The Power of Empathy

Life Through Different Lens: The Power of Empathy

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A ground-up effort by students from the NUS High School of Mathematics and Science (NUSHS) hopes to make learning interesting and impactful for kids from marginalised backgrounds. 

Children from marginalised backgrounds are rediscovering their love for learning, thanks to a workshop put together by students from the NUS High School of Math and Science. Photo: Temasek 

It is 10am on a Monday and the warm glow of the morning sun illuminates the living room area of the Loving Hearts Multi-Service Centre at Jurong East.

A group of students from NUSHS and 12 children from the Centre, aged between seven and 11, move nimbly across the room as they play an ice-breaker game of musical chairs.

Exchanging glances amid a cacophony of roaring laughter, everyone is gleefully trying to outwit one another.   

Michelle Yaochai Yinfei, 17, a fifth-year student at NUSHS, is just about to put away her laptop to join the games when a young child meekly approaches from behind. 

Flashing him a friendly smile, Michelle cajoles him to try operating the laptop. He shyly declines and darts back across the room to rejoin the rest of the group.

What we say and how we act matter a lot to these children. To create change and make a difference in their lives, we need to be mindful of their feelings and be good role models to them. 

Michelle Yaochai Yinfei, a fifth-year student at NUSHS

A Platform for Social Change

Seeing life through the lenses of those from marginalised backgrounds was just one of the many valuable insights that 11 students from NUSHS gained from the two-day Math and Science workshop that was conducted recently.

The workshop is part of the high school’s Humanitarian Education (HE) programme, which aims to nurture well-rounded learners who can contribute to the community.

As one of the key programmes of the Tay Eng Soon Endowment, managed by Temasek Foundation, the six-year HE programme is a platform for NUSHS students to better understand the needs and challenges of communities around them.

During the programme, students are equipped with effective communication, thinking and community building skills.

As part of the HE Project, NUSHS students reach out to organisations like community centres and social service agencies to help identify and tackle key issues facing society. Photo: Temasek

Once they reach Year 5, students are then encouraged to build on this knowledge by leveraging on their talent in mathematics and science to create innovative solutions that would help benefit the public-at-large.

The Math and Science workshop is one of many projects helmed by NUSHS students. Held at both the Centre at Jurong East and the NUSHS campus, the workshop tapped on the students’ talent in mathematics and science to impact the lives of children from marginalised backgrounds.

Many of these children are, in fact, interested in learning. But due to the cost of learning materials, they were not able to build on their interests. The children also tend to have shorter attention spans.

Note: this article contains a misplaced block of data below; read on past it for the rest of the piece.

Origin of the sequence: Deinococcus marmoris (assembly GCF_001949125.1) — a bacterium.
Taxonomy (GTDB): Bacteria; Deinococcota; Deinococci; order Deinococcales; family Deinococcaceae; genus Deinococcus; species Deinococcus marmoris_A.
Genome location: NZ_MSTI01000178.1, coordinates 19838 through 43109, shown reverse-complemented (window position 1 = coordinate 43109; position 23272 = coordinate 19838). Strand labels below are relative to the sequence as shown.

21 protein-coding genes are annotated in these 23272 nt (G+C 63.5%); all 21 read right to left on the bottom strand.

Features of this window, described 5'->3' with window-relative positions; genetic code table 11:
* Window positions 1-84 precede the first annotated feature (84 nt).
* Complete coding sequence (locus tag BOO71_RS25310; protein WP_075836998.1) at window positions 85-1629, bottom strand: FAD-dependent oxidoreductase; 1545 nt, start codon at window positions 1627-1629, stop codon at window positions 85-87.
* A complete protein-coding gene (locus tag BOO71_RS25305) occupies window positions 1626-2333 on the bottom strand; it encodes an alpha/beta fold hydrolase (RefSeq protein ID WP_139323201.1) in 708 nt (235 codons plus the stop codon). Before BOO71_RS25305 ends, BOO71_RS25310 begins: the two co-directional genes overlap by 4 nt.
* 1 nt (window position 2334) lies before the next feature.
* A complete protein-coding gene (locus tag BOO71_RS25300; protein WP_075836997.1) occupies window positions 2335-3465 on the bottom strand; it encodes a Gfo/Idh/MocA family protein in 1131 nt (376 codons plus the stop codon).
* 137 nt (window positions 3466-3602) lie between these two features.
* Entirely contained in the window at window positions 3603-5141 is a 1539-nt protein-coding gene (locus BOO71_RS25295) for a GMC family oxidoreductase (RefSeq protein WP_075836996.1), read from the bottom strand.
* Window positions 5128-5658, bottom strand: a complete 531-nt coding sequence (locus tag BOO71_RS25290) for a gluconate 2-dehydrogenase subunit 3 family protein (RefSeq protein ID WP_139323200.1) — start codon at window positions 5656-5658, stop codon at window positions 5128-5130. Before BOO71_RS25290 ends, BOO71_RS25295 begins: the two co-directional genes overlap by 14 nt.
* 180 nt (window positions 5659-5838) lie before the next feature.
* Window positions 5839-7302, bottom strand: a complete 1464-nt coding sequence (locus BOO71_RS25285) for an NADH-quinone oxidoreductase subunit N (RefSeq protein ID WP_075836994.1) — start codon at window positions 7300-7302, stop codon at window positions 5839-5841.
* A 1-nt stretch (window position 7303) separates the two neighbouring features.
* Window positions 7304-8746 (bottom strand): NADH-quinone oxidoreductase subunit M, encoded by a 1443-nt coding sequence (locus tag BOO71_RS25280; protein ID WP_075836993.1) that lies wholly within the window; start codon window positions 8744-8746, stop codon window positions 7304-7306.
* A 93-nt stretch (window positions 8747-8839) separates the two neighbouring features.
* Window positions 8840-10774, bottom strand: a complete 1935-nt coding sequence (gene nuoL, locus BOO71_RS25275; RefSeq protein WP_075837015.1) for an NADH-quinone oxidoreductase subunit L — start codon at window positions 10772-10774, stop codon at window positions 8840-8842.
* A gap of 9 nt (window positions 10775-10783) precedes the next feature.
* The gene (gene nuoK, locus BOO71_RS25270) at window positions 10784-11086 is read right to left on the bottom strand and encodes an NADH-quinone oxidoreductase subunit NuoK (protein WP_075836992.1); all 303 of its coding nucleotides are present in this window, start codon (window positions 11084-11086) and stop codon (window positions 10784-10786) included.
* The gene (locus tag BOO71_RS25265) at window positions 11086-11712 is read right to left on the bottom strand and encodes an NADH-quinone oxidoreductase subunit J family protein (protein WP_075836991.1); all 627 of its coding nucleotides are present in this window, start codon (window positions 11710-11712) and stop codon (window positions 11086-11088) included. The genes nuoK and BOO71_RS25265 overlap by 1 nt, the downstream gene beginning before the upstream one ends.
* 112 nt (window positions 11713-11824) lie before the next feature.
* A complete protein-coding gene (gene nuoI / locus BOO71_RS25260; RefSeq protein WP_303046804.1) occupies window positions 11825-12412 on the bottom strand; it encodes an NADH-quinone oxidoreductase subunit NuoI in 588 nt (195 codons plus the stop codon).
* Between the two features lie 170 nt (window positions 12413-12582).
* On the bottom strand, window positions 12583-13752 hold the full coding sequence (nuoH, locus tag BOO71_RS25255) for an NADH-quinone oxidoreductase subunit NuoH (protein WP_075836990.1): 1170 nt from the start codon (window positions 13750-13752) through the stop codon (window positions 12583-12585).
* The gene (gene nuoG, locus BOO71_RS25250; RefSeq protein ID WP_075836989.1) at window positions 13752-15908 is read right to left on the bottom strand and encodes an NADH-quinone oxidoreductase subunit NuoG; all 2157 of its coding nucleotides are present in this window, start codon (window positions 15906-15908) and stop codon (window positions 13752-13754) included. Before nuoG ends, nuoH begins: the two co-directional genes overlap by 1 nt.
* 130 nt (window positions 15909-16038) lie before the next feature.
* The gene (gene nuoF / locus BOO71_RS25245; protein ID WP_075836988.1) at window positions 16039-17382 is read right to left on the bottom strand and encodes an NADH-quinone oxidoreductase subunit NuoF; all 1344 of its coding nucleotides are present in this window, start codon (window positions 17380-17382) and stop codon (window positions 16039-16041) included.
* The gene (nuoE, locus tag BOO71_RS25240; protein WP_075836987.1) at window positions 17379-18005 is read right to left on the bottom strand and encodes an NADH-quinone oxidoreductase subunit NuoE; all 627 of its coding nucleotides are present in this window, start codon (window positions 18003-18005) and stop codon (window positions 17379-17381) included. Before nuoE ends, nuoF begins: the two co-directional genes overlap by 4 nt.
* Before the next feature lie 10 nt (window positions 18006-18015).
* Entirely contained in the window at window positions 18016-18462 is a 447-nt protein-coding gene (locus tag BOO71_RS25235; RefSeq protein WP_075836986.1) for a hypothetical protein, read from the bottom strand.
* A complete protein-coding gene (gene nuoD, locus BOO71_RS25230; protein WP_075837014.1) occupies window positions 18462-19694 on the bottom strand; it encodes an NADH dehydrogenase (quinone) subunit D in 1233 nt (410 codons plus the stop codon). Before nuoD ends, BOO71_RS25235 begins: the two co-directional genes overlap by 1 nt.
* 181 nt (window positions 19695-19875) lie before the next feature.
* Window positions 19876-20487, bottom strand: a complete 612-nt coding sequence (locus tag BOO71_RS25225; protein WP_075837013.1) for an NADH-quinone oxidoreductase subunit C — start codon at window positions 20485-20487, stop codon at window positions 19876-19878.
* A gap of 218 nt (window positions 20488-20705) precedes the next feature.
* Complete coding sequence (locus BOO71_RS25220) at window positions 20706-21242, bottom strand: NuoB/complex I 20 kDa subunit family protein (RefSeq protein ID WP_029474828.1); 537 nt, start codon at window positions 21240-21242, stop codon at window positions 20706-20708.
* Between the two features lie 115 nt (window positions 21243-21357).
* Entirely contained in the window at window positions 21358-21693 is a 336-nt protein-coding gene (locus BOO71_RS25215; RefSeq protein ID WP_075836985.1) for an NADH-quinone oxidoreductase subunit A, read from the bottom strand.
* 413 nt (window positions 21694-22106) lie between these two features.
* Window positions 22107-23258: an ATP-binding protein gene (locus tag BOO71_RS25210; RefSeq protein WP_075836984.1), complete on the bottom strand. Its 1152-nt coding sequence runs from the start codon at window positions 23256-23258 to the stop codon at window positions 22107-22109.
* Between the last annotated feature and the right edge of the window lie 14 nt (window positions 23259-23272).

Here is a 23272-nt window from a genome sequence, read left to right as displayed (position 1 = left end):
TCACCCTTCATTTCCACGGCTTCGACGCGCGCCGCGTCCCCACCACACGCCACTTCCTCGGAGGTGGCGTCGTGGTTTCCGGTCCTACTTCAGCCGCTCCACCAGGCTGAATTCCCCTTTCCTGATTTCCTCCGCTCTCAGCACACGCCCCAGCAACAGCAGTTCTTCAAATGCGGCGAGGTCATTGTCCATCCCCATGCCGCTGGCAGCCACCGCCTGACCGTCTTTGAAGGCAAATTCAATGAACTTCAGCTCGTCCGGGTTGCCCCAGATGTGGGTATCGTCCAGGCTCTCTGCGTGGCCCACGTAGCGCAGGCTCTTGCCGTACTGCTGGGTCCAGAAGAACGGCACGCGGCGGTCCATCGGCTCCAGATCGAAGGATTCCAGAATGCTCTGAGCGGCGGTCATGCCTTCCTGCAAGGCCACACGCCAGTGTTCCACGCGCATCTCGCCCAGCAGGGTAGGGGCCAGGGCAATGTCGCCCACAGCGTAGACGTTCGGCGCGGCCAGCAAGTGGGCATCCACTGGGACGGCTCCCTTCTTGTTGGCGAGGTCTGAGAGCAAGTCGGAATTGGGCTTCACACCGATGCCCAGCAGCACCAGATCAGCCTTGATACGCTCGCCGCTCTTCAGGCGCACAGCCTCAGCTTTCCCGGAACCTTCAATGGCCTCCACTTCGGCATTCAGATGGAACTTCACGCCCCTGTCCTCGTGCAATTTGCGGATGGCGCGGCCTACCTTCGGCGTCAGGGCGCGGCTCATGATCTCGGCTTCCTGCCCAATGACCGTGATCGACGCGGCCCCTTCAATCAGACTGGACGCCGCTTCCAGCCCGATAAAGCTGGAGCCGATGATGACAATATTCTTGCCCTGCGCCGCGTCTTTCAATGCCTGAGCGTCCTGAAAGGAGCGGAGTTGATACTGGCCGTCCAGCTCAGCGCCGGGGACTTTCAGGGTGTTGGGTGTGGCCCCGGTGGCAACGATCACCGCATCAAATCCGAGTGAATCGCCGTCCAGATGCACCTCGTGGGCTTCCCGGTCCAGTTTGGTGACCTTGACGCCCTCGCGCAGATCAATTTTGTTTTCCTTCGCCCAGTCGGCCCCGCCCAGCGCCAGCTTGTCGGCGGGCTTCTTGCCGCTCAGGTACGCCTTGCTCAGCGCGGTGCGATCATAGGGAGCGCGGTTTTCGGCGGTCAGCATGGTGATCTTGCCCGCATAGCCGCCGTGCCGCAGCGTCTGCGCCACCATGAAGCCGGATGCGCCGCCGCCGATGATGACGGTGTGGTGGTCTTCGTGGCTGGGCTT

Realising this, the NUSHS students created affordable and practical learning activities that were not only engaging but also short enough to retain their attention.  

They also combined their personal hobbies and interests when designing the programmes and activities.

For NUSHS student Yam Hong Meng, he decided to conduct a terrarium building session to expose the children to unique crafts and hobbies.

Apart from sourcing for materials such as the right type of plants and soil, he also had to devise a detailed lesson plan to explain the underlying meaning behind the activity.

“Most importantly, it gives you something to bring home as well. Something that you can hang up in your house,” said the 17-year-old.

Michelle, on the other hand, decided to conduct a film screening session to help children understand the subtle art of story-telling.

By conducting a dialogue at the end of the film, she was able to guide the children in understanding how to develop a good story.

“I want to show them that inspiration can happen anytime and anywhere. Whether it’s the books you read or films that you watch, there is something you can be inspired by at every step of the way,” she said. 

The Humanitarian Education programme by NUSHS is designed to nurture well-rounded learners who contribute to the community. Photo: Temasek 

Paying It Forward

Apart from gaining crucial insights on mathematics and science at the two-day workshop, the children were thrilled to have NUSHS students as their tutors. 

For 10-year old Arshad Kasim Muhd, learning new concepts means being able to share his newfound knowledge with his peers back at school.

“A lot of what I learnt today was interesting and I will definitely explain them to my friends when I meet them in school,” he said.

This is the spark that will hopefully ignite a love for learning in these children – a spark that could possibly change their lives for the better.  

In school, I am not so interested in Science, but this workshop makes me want to find out more about the different things that I have learnt about.

11-year old Muhd Ameer bin Abdullah recalled how the NUSHS students helped him understand complex theories in a much easier way. 


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